3 Things about Vehicle Financing via Islamic Hire Purchase You Need to Know

Islamic hire purchase is one of the alternatives that the Islamic bank’s customer may apply for vehicle financing. This product is based on the Al -Ijarah approach (leasing). The Islamic bank then transforms it into an Islamic hire purchase, generally known as Al-Ijarah Thumma Al-Bay (AITAB). Islamic banks may assist customers, whether individual or corporate, in financing a diverse range of assets through this product. Additionally, this plan is ideal for people seeking interest-free vehicle finance. As noted previously, this product represents a significant milestone in the development of Islamic banking and finance. In this article, Musaffa attempts to highlight the information concerning vehicle financing via Islamic hire purchase.

1- Overview of Islamic Hire Purchase (AITAB)

In general, Islamic hire purchase, or Al-Ijarah Thumma Al-Bay’ (AITAB), consists of a lease agreement (ijarah) and selling agreement (Al-Bay’). The customer leases the asset from the bank for an agreed-upon rental payment for a specified period under the leasing contract. After the lease expires, the customer enters into a selling contract (‘aqd) with the bank to acquire the asset at an agreed price. Apart from those two contracts, this product also includes a wa’d contract. Wa’d is a unilateral promise that refers to an expression of a party’s commitment to another party to carry out specified actions in the future. For additional information, Islamic hire purchase, or AITAB, was established by Bank Islam in Malaysia. This innovative product is a facility that adheres to shariah principles.

2- Vehicle Financing Under Islamic Hire Purchase

There are two procedures for AITAB’s vehicle financing, they are:

a- Ijarah’s contract

• The dealer sells the vehicle ordered by the customer to the bank or financing firm.

• The bank or financing firm makes the complete payment to the dealer for the vehicle. As a result, the bank or finance firm became the vehicle’s owner.

• The customer made a deposit payment to the dealer equal to (often 10%) of the vehicle’s total price. In addition, the purchaser agrees to pay all applicable road taxes and insurance premiums. He is also in charge of maintenance.

• The dealer is responsible for delivering the vehicle to the customer. This step is complete after the bank or financing firm has approved the customer’s application with the intent of purchasing the car during or after the contract.

b- Following the completion of the initial contract, the sales (Bay’) agreement then takes place.

• The owner (the bank) rents the vehicle to the customer, and the customer takes the position of the hirer.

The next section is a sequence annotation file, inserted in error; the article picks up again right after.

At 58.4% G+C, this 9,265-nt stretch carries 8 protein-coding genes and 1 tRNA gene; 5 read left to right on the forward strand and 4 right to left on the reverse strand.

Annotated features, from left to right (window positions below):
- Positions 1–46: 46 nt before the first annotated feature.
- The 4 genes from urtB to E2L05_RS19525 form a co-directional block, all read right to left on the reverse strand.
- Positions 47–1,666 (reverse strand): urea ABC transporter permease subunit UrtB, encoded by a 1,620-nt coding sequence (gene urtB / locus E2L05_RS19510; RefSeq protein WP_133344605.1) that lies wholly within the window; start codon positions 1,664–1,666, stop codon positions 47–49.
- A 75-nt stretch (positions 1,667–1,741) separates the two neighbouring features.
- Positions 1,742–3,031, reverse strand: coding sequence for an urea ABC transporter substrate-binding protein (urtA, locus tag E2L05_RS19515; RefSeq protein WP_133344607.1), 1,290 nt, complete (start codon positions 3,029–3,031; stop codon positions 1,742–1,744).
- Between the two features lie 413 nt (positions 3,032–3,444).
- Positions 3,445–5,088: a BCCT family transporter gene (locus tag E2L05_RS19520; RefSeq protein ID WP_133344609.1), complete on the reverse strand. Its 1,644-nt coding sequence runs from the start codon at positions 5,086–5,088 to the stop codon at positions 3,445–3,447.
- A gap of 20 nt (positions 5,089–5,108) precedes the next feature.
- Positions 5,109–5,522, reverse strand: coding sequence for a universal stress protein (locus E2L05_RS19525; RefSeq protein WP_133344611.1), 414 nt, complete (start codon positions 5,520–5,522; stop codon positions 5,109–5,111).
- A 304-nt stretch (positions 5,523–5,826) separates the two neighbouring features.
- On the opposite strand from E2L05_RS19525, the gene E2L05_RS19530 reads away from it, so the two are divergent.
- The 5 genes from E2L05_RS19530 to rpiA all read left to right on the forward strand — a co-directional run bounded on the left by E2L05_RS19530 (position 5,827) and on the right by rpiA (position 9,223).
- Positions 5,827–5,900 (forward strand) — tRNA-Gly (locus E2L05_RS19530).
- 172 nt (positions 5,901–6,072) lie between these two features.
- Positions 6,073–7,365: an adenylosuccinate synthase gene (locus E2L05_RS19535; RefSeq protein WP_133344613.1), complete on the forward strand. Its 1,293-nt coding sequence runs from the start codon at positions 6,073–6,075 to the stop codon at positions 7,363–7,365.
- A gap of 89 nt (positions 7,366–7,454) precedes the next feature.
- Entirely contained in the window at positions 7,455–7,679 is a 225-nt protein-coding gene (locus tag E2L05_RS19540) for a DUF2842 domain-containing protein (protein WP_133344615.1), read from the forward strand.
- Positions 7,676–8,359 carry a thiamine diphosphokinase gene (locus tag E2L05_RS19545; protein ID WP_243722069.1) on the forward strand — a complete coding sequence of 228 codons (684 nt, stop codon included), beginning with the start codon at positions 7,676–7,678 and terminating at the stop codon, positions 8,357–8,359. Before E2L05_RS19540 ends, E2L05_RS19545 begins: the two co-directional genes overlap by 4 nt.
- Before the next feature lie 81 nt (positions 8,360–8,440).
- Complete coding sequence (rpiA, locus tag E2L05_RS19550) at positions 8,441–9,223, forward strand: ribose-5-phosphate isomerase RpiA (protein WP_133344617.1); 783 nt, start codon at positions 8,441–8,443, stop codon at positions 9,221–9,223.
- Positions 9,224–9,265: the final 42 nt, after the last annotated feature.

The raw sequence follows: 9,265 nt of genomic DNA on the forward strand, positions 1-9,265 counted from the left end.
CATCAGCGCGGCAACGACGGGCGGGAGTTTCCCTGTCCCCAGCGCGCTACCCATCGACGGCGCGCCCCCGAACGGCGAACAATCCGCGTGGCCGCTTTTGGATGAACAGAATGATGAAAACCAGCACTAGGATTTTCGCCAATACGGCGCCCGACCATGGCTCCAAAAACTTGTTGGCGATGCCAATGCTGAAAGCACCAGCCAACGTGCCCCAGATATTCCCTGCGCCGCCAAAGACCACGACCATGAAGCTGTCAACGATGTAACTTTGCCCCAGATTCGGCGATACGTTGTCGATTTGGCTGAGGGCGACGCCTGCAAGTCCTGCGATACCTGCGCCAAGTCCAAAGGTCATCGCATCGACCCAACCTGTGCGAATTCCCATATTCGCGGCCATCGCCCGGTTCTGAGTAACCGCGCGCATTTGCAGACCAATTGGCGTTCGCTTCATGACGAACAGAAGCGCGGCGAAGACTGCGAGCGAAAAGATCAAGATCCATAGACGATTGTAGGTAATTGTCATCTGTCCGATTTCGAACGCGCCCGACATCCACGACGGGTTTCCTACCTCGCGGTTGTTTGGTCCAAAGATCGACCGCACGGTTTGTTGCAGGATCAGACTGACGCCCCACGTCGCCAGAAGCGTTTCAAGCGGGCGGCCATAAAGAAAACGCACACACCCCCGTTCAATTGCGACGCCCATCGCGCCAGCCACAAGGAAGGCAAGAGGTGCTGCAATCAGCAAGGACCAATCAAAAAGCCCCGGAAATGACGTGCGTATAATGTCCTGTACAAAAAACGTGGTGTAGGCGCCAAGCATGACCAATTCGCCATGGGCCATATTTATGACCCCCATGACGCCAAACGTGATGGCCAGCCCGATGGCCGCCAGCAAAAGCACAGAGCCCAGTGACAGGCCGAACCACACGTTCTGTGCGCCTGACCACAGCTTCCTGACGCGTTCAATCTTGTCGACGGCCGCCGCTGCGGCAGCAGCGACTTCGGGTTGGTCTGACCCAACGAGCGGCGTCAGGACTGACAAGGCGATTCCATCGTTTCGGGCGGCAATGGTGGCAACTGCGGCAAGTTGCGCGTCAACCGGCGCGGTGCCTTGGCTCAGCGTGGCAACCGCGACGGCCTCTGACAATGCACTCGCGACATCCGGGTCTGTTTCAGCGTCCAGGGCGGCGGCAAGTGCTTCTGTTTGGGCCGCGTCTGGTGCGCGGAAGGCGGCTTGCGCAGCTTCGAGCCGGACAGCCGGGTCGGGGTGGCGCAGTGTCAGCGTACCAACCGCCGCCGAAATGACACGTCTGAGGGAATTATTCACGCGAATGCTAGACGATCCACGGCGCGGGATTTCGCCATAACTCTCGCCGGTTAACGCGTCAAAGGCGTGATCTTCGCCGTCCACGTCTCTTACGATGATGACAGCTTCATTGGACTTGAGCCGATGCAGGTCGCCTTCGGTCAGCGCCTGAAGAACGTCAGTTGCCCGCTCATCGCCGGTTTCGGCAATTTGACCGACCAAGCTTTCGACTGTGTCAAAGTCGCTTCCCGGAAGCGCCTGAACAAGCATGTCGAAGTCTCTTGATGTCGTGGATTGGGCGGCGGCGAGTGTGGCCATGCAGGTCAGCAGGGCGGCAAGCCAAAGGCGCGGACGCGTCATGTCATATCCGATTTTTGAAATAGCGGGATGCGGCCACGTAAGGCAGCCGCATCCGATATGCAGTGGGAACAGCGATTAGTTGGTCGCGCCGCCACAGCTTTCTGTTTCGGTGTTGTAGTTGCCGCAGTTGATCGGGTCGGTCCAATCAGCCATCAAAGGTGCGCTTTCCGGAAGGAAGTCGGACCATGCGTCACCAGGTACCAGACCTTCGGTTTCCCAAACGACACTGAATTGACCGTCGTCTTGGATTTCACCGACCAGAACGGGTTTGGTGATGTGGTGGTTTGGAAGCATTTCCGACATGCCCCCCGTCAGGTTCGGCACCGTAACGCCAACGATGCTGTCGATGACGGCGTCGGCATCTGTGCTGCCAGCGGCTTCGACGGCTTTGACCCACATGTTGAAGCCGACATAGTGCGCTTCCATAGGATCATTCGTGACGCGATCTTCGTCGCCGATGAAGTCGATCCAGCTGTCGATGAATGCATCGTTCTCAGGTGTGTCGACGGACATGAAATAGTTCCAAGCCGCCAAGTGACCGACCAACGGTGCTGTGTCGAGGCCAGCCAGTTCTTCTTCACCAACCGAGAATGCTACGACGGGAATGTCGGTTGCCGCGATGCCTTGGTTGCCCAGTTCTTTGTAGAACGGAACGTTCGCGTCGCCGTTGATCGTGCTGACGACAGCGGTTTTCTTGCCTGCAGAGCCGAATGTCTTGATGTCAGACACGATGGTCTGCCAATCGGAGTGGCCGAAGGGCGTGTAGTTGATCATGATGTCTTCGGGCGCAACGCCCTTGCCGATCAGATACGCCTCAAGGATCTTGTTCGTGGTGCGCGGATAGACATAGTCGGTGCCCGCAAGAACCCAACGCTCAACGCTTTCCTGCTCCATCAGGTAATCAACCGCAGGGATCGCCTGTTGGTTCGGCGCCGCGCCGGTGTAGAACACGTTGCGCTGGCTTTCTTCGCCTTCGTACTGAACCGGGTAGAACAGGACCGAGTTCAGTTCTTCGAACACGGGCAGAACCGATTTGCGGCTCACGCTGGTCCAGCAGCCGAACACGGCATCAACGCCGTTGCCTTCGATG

• He is now responsible for paying the rental or instalment to the owner in the agreed-upon amount until the payment is made in whole, either during the contract period or at the contract’s end. This is because he secured funding (about 90%) from the bank or owner.

Furthermore, AITAB agreement will include a clause that specifies the customer that was given wa’d to purchase the vehicle at the end of the lease period. Additionally, the customer gives wa’d to bear the balance of the Ijarah financing if takaful/insurance compensation is sufficient to cover such amount (in the event of loss).

3- Issues behind AITAB

Even though this product has been in operation for years and is one of the alternatives for developing a shariah-compliant financial system, there are some fiqh considerations.

Thus, Musaffa attempts to highlight the issues around the applicability of AITAB in this section.

• Ownership

The owner (bank) would allegedly be responsible for the asset’s risk, liabilities, and responsibilities. However, in this instance, the bank makes an effort to avoid those risks.

• Liability for Maintenance

The owner (bank) would allegedly have to bear the cost of basic maintenance.


The bank will apply a penalty for non-payment. In reality, a failure to make a required payment constitutes a breach of contract. Breaching any of these terms results in a loss for which the bank must compensate the innocent party. However, Shariah law allows this rule to avoid the negative attitude of the client who prefers to defer payment.

• Legal Representation.

AITAB is deemed to be weak in terms of a shariah-compliant regulatory framework. Accordingly, the judge will resolve any dispute arising from an Islamic hire purchase transaction following conventional law.

In the light of the previous information, we hope that AITAB will soon be adequately regulated and treated according to Shariah principles.

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